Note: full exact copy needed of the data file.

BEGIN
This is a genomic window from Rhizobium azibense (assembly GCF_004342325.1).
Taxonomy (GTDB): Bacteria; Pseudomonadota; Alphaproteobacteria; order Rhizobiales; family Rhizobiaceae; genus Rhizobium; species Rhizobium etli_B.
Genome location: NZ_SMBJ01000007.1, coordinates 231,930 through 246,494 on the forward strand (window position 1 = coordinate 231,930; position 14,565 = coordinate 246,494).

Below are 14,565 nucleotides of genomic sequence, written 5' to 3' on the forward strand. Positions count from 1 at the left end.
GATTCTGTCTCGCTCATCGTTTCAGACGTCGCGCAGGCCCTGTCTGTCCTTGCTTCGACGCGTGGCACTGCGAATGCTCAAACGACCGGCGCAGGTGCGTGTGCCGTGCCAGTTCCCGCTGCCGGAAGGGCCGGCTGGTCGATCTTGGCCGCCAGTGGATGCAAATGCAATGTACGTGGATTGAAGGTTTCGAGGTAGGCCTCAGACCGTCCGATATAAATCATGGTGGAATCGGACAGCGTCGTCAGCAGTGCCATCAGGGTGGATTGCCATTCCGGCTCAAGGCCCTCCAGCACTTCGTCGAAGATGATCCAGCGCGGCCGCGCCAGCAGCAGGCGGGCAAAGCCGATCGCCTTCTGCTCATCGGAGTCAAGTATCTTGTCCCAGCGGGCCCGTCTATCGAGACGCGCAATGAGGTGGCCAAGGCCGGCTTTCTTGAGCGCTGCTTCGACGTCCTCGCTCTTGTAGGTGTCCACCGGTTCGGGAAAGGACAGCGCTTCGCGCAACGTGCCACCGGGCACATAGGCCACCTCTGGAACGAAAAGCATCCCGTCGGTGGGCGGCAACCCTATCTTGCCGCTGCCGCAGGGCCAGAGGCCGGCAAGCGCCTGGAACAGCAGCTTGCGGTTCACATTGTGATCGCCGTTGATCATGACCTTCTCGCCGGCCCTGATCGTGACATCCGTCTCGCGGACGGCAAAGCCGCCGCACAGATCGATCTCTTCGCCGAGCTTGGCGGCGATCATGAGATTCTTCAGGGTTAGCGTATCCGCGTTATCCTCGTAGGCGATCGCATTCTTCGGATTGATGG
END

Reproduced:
This is a genomic window from Rhizobium azibense (assembly GCF_004342325.1).
Taxonomy (GTDB): Bacteria; Pseudomonadota; Alphaproteobacteria; order Rhizobiales; family Rhizobiaceae; genus Rhizobium; species Rhizobium etli_B.
Genome location: NZ_SMBJ01000007.1, coordinates 231,930 through 246,494 on the forward strand (window position 1 = coordinate 231,930; position 14,565 = coordinate 246,494).

Below are 14,565 nucleotides of genomic sequence, written 5' to 3' on the forward strand. Positions count from 1 at the left end.
GATTCTGTCTCGCTCATCGTTTCAGACGTCGCGCAGGCCCTGTCTGTCCTTGCTTCGACGCGTGGCACTGCGAATGCTCAAACGACCGGCGCAGGTGCGTGTGCCGTGCCAGTTCCCGCTGCCGGAAGGGCCGGCTGGTCGATCTTGGCCGCCAGTGGATGCAAATGCAATGTACGTGGATTGAAGGTTTCGAGGTAGGCCTCAGACCGTCCGATATAAATCATGGTGGAATCGGACAGCGTCGTCAGCAGTGCCATCAGGGTGGATTGCCATTCCGGCTCAAGGCCCTCCAGCACTTCGTCGAAGATGATCCAGCGCGGCCGCGCCAGCAGCAGGCGGGCAAAGCCGATCGCCTTCTGCTCATCGGAGTCAAGTATCTTGTCCCAGCGGGCCCGTCTATCGAGACGCGCAATGAGGTGGCCAAGGCCGGCTTTCTTGAGCGCTGCTTCGACGTCCTCGCTCTTGTAGGTGTCCACCGGTTCGGGAAAGGACAGCGCTTCGCGCAACGTGCCACCGGGCACATAGGCCACCTCTGGAACGAAAAGCATCCCGTCGGTGGGCGGCAACCCTATCTTGCCGCTGCCGCAGGGCCAGAGGCCGGCAAGCGCCTGGAACAGCAGCTTGCGGTTCACATTGTGATCGCCGTTGATCATGACCTTCTCGCCGGCCCTGATCGTGACATCCGTCTCGCGGACGGCAAAGCCGCCGCACAGATCGATCTCTTCGCCGAGCTTGGCGGCGATCATGAGATTCTTCAGGGTTAGCGTATCCGCGTTATCCTCGTAGGCGATCGCATTCTTCGGATTGATGG